Haleakala means “The House of the Sun.” To the Hawaiians, it appeared that the sun both rose from and set in the depths of its massive crater. Today, the centerpiece of Haleakala National Park, it is one of Maui’s major attractions.
Home to nearly half a million people, Honolulu is Hawaii’s state capital and only major city. The city of Honolulu and the island of Oahu offer a wealth of historic, cultural and scenic attractions. Waikiki Beach and Diamond Head are two of the city’s enduring symbols. Pearl Harbor, site of the USS Arizona Memorial and the “Punchbowl,” are haunting reminders of the tragic events of December 7, 1941, when the Japanese surprise attack on Pearl Harbor forced America into World War II. Honolulu is also home to the historic Iolani Palace, the official residence of Hawaii’s last royals. Beyond the city lie tropical rain forests, the Pali Lookout and the North Shore known for its surfing beaches.
A draw card to visitors of all ages, from all corners of the globe, Honolulu’s appeal ranges from it’s magnificent beaches, countless well-stocked shops, tempting restaurants and a multitude of historic, cultural and scenic attractions.
Enjoy 5 days at sea as you sail across from Hawaii to the beautiful islands of French Polynesia.
Tahiti is not just an island – Tahiti has always been a state of mind. The bustling capital of Tahiti and her islands, Papeete is the chief port and trading center, as well as a provocative temptress luring people to her shores. Immortalized in the novel “Mutiny on the Bounty,” who could blame the men of “HMS Bounty” for abandoning their ship in favor of basking in paradise? And what would Modern Art be without Tahiti’s influence on Gauguin and Matisse? Today the island is a charming blend of Polynesian “joie de vivre” and Gallic sophistication. But venture out from Papeete and you find a landscape of rugged mountains, lush rainforests, cascading waterfalls and deserted beaches.
Contrasting with other French Polynesian ports, Papeete’s coastline initially greets you with a vista of commercial activity that graciously gives way to both black and white-sand beaches, villages, resorts and historic landmarks.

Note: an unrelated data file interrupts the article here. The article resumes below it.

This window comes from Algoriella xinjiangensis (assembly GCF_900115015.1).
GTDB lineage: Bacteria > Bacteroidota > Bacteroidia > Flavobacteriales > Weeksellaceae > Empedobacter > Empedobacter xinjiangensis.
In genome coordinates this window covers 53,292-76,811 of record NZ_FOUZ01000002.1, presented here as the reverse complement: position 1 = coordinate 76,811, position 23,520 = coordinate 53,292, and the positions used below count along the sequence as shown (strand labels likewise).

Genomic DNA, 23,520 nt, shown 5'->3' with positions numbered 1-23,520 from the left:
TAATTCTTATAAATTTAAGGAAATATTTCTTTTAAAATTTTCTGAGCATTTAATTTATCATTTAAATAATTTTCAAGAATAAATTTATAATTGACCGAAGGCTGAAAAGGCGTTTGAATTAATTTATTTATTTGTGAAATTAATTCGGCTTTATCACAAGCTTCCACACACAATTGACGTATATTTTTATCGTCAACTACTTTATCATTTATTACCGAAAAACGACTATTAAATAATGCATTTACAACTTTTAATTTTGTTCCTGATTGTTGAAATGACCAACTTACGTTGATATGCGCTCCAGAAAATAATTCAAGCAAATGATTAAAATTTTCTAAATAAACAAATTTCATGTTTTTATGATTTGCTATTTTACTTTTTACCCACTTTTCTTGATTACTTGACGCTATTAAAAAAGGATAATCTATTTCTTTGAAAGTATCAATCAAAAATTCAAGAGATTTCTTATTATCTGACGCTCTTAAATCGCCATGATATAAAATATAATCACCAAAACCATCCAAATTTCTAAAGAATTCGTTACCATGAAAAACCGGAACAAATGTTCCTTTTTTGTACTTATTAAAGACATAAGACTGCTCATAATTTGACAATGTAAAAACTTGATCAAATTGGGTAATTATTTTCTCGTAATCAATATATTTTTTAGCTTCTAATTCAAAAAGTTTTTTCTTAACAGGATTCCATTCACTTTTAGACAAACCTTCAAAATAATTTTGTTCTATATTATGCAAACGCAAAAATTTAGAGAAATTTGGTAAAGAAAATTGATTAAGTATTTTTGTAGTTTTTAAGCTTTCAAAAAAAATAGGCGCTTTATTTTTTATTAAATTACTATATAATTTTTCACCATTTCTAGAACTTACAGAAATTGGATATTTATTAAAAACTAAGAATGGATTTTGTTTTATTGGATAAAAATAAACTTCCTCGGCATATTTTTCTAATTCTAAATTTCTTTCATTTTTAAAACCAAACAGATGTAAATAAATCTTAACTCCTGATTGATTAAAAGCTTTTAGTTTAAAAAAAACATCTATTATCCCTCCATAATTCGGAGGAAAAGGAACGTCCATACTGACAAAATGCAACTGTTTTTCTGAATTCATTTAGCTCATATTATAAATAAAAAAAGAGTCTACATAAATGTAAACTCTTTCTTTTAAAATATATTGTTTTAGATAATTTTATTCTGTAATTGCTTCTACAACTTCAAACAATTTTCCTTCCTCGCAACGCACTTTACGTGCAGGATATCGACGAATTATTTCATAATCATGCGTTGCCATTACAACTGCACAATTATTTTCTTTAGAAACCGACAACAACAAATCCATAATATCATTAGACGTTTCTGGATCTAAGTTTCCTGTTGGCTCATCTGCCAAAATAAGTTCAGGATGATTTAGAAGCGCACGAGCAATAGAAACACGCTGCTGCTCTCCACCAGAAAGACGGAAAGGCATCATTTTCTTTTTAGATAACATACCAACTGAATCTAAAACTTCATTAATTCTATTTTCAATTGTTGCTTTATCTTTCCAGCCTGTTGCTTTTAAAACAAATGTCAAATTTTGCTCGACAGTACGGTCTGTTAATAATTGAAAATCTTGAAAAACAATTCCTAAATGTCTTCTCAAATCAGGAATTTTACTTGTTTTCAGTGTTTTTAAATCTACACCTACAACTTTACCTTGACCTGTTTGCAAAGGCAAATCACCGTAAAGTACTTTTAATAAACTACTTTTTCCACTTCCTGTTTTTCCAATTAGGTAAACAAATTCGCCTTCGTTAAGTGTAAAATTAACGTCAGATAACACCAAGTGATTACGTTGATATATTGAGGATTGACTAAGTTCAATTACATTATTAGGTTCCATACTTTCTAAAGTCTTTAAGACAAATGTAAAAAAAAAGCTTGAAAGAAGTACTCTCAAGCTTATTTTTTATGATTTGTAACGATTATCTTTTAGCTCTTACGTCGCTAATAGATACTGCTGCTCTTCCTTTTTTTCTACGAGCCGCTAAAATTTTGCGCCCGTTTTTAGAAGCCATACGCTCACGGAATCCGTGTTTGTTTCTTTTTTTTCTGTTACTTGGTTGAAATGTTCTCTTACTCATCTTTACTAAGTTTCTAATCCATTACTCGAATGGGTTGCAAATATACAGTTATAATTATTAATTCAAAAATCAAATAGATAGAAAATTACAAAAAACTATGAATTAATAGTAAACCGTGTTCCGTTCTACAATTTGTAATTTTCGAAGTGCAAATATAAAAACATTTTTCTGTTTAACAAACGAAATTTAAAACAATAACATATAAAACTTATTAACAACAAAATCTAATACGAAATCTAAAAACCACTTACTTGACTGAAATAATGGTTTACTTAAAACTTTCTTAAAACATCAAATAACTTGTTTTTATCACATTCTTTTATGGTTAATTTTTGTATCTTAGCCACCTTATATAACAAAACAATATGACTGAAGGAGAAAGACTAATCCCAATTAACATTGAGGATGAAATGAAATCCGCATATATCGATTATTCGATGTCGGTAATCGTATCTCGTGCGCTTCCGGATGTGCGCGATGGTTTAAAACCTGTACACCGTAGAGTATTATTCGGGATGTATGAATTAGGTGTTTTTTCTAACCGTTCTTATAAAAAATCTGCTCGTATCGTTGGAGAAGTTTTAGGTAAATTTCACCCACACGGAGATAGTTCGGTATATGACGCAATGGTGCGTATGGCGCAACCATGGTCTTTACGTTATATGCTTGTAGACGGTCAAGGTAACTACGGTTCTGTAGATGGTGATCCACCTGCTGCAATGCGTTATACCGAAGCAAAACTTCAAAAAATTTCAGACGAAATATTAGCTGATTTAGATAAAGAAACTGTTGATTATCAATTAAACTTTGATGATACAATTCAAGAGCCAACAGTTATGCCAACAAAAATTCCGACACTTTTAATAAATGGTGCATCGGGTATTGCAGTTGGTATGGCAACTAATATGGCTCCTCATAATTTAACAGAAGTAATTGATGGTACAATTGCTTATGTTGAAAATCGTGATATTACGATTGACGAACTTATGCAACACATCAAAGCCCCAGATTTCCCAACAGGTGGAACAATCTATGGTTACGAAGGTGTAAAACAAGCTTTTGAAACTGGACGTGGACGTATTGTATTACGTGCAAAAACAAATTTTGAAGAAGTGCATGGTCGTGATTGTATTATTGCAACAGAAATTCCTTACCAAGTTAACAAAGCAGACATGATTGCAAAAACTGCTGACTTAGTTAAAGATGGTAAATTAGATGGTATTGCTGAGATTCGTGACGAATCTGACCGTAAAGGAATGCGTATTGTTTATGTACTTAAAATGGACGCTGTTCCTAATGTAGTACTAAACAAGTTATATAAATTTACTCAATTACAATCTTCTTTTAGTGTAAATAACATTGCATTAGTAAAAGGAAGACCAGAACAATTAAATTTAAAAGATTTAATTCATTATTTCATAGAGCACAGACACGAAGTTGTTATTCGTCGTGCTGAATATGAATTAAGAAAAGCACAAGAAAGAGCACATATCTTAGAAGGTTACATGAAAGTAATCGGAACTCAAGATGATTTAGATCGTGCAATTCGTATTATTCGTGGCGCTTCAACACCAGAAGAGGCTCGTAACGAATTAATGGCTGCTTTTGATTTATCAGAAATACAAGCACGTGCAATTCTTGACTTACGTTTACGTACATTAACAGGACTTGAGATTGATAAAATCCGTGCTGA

To discover the storied Polynesia of Melville, Gauguin and Michener, you have to travel to Tahiti’s outer islands. Moorea, the former haunt of Tahitian royalty, is one such island where you still see fishermen paddling outrigger canoes, pareo-clad women strolling along the roads and children fishing from island bridges. Moorea is an island of vertiginous mountains – most of its 18,000 people live along the narrow coastal shelf. Behind tin-roofed wooden houses lie lush green mountains rushing up to fill the sky.
French Polynesia comprises some 130 islands, of which Tahiti is the best known. Just 12 miles across the lagoon from Tahiti lies Moorea.
Majestic mountains sculpted by ancient volcanoes, a shimmering lagoon and a barrier reef dotted with tiny motu, or islets – welcome to Bora Bora, perhaps the most stunning island in the South Pacific. Only 4,600 people live a seemingly idyllic lifestyle in the main villages of Vaitape, Anau and Faanui. No wonder those generations of travelers – including novelist James Michener – regarded Bora Bora as an earthly paradise.
Connected to its sister islands by water and by air – the landing strip sits atop Motu Mute, one of the reef’s islets – Bora Bora remains relatively unspoiled by the modern world.
Enjoy 4 days at sea as you sail across the Pacific Ocean to New Zealand.
Straddling a narrow isthmus created by 60 different volcanoes, New Zealand’s former capital boasts scenic beauty, historical interest and a cosmopolitan collection of shops, restaurants, museums, galleries and gardens. Rangitoto, Auckland’s largest and youngest volcano, sits in majestic splendor just offshore. Mt. Eden and One Tree Hill, once home to Maori earthworks, overlook the city. One of New Zealand’s fine wine districts lies to the north of Auckland.
Auckland served as New Zealand’s capital from 1841 until 1865, when the seat of government moved to Wellington.
The Bay of Islands offers more than broad vistas of sea and sky, more than beaches, boating, and fabulous water sports. The Bay is the birthplace of modern New Zealand. Here the Treaty of Waitangi was signed, establishing British rule and granting the native inhabitants equal status. Rich in legend and mystery, the Bay of Islands has age-old ties to the Maori and to whalers, missionaries and New Zealand’s early settlers.
The Bay of Islands has lured explorers for countless centuries. The Maori say that Kupe, the great Polynesian adventurer, came here in the 10th century. Captain Cook anchored offshore in 1769, followed by assorted brigands, traders, colonists and missionaries.
Enjoy 2 days at sea as you sail across the Tasman Sea to Sydney.
Arrive in Sydney this morning and disembark your cruise. You will be transferred to Sydney Airport in time for your flight home.
Adelaide, Brisbane, Hobart, Melbourne, Perth, Sydney
07 Apr 2020
|Cruise Cabin Type||
Interior Cabin – ID, Oceanview Cabin – OE, Balcony Cabin – BD
The following terms & conditions apply to your booking in addition to our General Booking Terms & Conditions:
- Flights are included from all departure cities shown as required. These are based on Virgin Australia ‘Q’ Class Economy airfares, and are subject to availability at the time of your booking confirmation.
- The following fees apply for cancellations made once your booking is confirmed:
After deposit is received – loss of deposit;
31 to 90 days before departure – 50% of total booking value plus deposit;
Within 30 days of departure – 100% of total booking value.
We recommend purchasing travel insurance for your holiday.